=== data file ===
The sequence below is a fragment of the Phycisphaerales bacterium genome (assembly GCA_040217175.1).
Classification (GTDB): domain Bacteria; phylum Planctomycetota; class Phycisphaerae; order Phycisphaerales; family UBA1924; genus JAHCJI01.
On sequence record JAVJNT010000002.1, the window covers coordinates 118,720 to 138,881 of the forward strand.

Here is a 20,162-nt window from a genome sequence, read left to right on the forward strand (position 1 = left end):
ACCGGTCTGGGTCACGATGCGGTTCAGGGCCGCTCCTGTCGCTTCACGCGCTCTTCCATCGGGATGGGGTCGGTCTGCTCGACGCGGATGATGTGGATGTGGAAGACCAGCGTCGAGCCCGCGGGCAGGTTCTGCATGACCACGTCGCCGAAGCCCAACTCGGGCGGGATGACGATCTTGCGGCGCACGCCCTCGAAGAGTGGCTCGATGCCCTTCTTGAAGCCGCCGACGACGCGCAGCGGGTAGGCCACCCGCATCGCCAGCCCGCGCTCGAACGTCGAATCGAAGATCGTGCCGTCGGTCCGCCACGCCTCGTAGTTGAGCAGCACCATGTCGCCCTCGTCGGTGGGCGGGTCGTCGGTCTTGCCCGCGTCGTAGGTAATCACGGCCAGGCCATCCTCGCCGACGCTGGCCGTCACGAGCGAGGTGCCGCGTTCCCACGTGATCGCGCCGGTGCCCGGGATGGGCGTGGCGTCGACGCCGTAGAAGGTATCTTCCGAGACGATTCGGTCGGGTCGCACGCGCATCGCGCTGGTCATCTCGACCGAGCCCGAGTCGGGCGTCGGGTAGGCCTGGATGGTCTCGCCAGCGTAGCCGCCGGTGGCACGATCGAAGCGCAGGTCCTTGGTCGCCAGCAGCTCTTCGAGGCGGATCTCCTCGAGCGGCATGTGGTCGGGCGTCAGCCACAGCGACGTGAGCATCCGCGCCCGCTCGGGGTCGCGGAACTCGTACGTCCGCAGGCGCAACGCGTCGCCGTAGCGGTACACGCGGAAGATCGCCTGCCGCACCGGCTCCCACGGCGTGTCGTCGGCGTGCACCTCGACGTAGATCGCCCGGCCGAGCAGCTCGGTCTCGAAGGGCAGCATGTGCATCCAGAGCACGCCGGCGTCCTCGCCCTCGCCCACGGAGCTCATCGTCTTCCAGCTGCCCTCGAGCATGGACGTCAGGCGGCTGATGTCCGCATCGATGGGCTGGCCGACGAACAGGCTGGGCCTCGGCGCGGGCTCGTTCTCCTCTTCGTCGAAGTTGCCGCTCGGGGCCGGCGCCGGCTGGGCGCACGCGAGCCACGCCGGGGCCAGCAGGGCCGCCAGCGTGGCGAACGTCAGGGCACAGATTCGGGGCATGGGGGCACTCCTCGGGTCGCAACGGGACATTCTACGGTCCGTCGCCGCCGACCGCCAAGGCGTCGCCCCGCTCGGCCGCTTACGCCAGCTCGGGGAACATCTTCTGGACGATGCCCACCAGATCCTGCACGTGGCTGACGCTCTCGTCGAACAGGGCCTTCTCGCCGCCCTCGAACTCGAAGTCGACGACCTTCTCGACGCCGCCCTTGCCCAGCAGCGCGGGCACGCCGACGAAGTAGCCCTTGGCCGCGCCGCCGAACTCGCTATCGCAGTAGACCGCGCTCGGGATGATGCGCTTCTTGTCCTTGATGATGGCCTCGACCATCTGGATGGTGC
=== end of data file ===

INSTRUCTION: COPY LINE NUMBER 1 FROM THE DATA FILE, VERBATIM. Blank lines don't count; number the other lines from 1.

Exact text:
The sequence below is a fragment of the Phycisphaerales bacterium genome (assembly GCA_040217175.1).